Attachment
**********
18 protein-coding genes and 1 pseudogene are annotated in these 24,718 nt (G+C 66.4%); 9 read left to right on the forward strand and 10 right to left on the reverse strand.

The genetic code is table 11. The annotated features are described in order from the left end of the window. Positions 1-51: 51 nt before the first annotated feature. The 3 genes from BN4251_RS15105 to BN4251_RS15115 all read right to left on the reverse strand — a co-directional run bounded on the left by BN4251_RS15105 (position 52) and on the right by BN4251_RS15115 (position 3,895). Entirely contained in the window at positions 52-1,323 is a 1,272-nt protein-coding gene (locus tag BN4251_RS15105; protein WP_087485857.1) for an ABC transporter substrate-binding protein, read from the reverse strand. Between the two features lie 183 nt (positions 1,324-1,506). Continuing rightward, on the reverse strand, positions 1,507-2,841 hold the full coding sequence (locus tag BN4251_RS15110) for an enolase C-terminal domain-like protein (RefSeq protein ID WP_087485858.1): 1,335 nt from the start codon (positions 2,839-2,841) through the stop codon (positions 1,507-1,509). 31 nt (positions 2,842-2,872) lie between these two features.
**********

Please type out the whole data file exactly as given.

18 protein-coding genes and 1 pseudogene are annotated in these 24,718 nt (G+C 66.4%); 9 read left to right on the forward strand and 10 right to left on the reverse strand.

The genetic code is table 11. The annotated features are described in order from the left end of the window. Positions 1-51: 51 nt before the first annotated feature. The 3 genes from BN4251_RS15105 to BN4251_RS15115 all read right to left on the reverse strand — a co-directional run bounded on the left by BN4251_RS15105 (position 52) and on the right by BN4251_RS15115 (position 3,895). Entirely contained in the window at positions 52-1,323 is a 1,272-nt protein-coding gene (locus tag BN4251_RS15105; protein WP_087485857.1) for an ABC transporter substrate-binding protein, read from the reverse strand. Between the two features lie 183 nt (positions 1,324-1,506). Continuing rightward, on the reverse strand, positions 1,507-2,841 hold the full coding sequence (locus tag BN4251_RS15110) for an enolase C-terminal domain-like protein (RefSeq protein ID WP_087485858.1): 1,335 nt from the start codon (positions 2,839-2,841) through the stop codon (positions 1,507-1,509). 31 nt (positions 2,842-2,872) lie between these two features.